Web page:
How to Design a Logo [Step-by-Step Guide]

A great logo is instantly recognizable, memorable, and closely connected to your brand’s core values and ideas. Just sit back and think about it, what logos are simply unforgettable? The first that comes to mind for me are iconic logos like Apple, Coca-Cola, and Nike. Logos like these are simple and elegant yet bold enough to leave a lasting impression.

When designing your logo, you can make a powerful impact on how your brand is perceived. Designing a timeless logo is challenging, I’m here to help. To get your logo right, you’ll need to have a firm grasp of your market, buyer personas, and your company’s ethos.

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Read on for logo design best practices, helpful tools, and a step-by-step guide to creating the perfect logo.

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How to Design a Logo

Designing a logo that embodies your brand can help you grow better, but doing it right is just as important. Here’s how to design the perfect logo, step-by-step.

  1. Understand your brand.
  2. Brainstorm words that describe your brand.
  3. Sketch ideas based on these words.
  4. Test your top sketches with your buyer persona.
  5. Refine your chosen sketch.
  6. Develop your logo’s layout on a free design platform.
  7. Pick versatile color options.
  8. Choose a font.
  9. Ensure scalability.

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1. Understand your brand.

The first step to designing your logo is understanding your brand. Before you think about opening Canva or starting a sketch, you must pinpoint your brand’s story and the specific values and emotions you want to synthesize in your logo.

This process involves the exploration of your target audience, your buyer personas, and, most importantly, how you want people to feel when they perceive your logo.

“It’s through mistakes that you actually can grow. You have to get bad in order to get good.” – Paula Scher

Graphic design icon Paula Scher hits the nail on the head with the above quote.

Distilling your brand story into a logo will be a challenge, and you should expect mistakes along the way. Don’t be afraid to experiment and explore when conceiving a logo that matches your brand.

2. Brainstorm words that describe your brand.

Use tools like to discover synonyms and other words that describe your brand’s central theme. Aim to choose five to ten words that best describe your brand’s ethos and use them to guide your logo design.

For example, if you‘re in the clothing industry, you might simply type in “clothing.” You’d be surprised by how descriptive the synonyms are that appear.

ou can even click these results to start new searches and dig deeper as you zero in on the words that best capture your brand.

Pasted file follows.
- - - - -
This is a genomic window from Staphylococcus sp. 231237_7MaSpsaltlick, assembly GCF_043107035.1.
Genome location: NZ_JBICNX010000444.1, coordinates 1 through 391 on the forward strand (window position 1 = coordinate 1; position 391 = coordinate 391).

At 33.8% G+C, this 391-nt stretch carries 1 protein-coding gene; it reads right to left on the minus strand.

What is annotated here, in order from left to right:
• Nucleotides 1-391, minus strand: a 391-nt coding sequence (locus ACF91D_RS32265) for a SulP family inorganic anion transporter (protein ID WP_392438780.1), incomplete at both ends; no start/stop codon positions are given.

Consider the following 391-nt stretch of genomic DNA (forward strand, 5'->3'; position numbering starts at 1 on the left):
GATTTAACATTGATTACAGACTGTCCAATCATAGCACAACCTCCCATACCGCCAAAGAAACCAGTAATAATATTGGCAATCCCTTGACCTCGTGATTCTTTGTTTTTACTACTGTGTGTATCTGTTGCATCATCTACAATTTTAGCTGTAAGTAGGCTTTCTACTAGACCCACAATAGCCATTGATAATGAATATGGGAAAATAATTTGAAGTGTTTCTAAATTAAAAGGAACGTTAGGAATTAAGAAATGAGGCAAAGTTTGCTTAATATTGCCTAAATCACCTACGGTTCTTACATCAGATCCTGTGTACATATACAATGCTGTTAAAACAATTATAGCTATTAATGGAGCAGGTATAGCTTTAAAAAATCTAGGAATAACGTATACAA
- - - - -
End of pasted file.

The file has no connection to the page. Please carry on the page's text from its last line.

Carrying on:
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3. Create some sketches.

Now is the time to create some rough sketches. Allow your brand story and keywords to guide you and make some initial logo ideas.

Remember, these are your first drafts. The important thing is to get the ideas out of your head and onto the paper, so trust the process and just let the ideas flow. You’ll have the opportunity to refine your ideas later.

“The beauty of a first draft lies in its imperfections; it’s the starting point for refining ideas and finding the perfect balance.” – David Airey

Logo designer David Airey knows a thing or two about sketching. Embrace the imperfections of your first drafts and let your creativity flow!

As you’re sketching the concepts for your logo, keep these tips in mind:

  • Keep the shape simple. You’re in good shape if you can sketch the most symbolic components in seven seconds or less.
  • Avoid any popular clip-art artwork or generic symbols like a globe, star, or similar icons that people too quickly identify from other places.
  • Be strategic about your use of color. Consider today’s color trends as well as popular colors in your industry. As a general rule, don’t choose more than three colors. Choose a color or group of colors that will make you stand out from your competition, but please, for the love of marketing, don’t use the whole rainbow!

4. Choose a sketch and refine it.

Now that you have some sketches, pick the one that speaks to you most and put on your thinking cap.

“Design is thinking made visual.”Saul Bass

Make a deep effort to reflect on your brainstorming words and brand story and visualize your thoughts. Use your mental efforts to refine your logo sketch into a meaningful, deep, relatable design that ties back to your brand’s core values.